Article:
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Vanessa was an online editorial intern at culture. She grew up in New Hampshire enjoying her mother’s glorious cooking, which ignited a zeal for tasty cuisine. A stint at a specialty food and wine store only elevated this desire, specifically for cheese and any of its fermented accompaniments. When not attempting to bolster her cheese knowledge, she escaped to coastal Maine or locked herself in her bedroom to read Game of Thrones.

Tools of the Trade: The Cheese Vat


The first U.S. cheese factory opened in New York in 1851. Cheese factories relieved farmers from the burden of small-scale cheesemaking, a complicated and labor-intensive process. Small farms began selling their milk to local cheese factories rather than making their own cheese, which proved far more lucrative for the farmer. In terms of ownership, factories […]

Tools of the Trade: The Cheese Box


The cheese box, a tool originally designed for transporting cheeses in branded containers, found additional uses in the aging room of some cheesemakers. Cheese wheels are often aged on a rack and to ensure even aging, the cheeses are turned everyday at the start of the aging process. Because large wheels of cheese can be […]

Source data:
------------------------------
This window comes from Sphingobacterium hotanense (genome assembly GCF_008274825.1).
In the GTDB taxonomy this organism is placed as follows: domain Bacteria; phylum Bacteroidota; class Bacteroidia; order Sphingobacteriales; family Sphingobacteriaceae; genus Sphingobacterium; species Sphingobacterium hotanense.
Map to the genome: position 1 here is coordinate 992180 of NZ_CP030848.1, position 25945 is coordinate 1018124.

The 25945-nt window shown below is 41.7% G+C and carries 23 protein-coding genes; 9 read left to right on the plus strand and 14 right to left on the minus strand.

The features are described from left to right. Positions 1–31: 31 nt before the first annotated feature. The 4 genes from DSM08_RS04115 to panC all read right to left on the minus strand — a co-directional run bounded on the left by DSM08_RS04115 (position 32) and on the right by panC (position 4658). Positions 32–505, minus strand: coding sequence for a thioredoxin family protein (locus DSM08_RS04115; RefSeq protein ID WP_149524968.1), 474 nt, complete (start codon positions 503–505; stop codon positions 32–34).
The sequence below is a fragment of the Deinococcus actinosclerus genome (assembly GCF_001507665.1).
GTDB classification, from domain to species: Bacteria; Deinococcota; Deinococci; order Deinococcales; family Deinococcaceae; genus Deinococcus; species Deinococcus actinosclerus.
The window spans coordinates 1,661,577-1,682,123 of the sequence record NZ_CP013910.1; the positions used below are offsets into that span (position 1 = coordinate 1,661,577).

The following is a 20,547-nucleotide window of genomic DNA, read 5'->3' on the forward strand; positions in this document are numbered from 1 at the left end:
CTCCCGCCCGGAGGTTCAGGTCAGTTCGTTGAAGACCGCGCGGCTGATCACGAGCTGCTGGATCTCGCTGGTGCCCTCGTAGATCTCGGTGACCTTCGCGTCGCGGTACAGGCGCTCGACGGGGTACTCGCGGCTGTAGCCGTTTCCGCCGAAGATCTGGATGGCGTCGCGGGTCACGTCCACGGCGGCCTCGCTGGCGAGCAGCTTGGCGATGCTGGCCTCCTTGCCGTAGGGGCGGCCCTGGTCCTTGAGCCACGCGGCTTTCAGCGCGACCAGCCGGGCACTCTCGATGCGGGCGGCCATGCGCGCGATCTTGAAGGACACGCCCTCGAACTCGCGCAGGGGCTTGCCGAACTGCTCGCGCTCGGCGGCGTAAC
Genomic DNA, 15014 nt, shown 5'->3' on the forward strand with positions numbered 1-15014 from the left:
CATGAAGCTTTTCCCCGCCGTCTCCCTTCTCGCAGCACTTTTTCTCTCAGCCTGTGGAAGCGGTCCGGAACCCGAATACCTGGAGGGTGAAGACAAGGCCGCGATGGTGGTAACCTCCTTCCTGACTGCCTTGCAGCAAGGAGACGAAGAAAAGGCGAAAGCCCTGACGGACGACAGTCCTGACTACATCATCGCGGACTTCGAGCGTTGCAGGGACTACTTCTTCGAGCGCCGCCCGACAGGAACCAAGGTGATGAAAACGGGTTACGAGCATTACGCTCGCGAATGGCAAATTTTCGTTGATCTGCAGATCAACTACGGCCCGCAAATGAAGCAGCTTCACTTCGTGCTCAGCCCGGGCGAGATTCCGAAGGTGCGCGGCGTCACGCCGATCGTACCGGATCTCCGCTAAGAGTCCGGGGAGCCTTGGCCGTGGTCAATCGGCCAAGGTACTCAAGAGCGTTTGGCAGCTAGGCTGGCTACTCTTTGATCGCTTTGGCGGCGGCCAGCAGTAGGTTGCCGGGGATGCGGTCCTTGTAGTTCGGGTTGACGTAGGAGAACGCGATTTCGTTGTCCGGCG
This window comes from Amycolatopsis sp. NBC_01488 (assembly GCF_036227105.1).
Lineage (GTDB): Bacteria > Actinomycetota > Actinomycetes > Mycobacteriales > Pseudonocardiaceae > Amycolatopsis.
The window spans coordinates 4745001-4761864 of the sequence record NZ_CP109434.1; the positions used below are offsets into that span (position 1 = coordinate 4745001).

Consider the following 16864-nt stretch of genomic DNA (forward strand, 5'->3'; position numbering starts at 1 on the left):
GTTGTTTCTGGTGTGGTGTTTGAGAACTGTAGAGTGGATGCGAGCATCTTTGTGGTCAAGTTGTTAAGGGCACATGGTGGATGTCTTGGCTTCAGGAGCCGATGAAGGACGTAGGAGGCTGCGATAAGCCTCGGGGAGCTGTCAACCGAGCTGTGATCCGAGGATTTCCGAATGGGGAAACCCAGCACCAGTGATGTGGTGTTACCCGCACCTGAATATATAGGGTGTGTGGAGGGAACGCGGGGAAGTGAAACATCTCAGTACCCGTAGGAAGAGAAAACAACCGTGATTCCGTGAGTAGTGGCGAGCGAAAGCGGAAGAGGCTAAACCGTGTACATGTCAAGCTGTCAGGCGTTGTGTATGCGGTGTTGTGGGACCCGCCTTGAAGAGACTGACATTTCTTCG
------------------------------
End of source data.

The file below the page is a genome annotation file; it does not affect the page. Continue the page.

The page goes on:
Tools of the Trade: The Cheese Hoop


Commercial farm cheesemaking was introduced to the Northeast in the 1840s and 1850s. The process of cheesemaking was altered slightly due to more efficient equipment, though many traditional tools continued to be used. As demand increased, farmers began to build separate “cheese houses” to store their more advanced equipment. Commercial cheesemaking often occurred in a […]

Tools of the Trade: The Curd Knife


Cheddar was (and still is) one of the most popular types of cheese in early cheesemaking. In the nineteenth century, it was especially common for the dairywoman to make cheddar for her family on the subsistence farm. To do so, she would heat milk on the stove to a temperature of 82 to 86°F. Rennet, […]

Tools of the Trade: The Cheese Press


In 19th century New England cheesemaking, women were in charge of cheese production. Early female settlers brought back their knowledge from the Old World and carried on the tradition of making cheese, mostly in small batches for their family. Cheesemaking on the farm was no child’s play; it was a precise, difficult process. The woman […]

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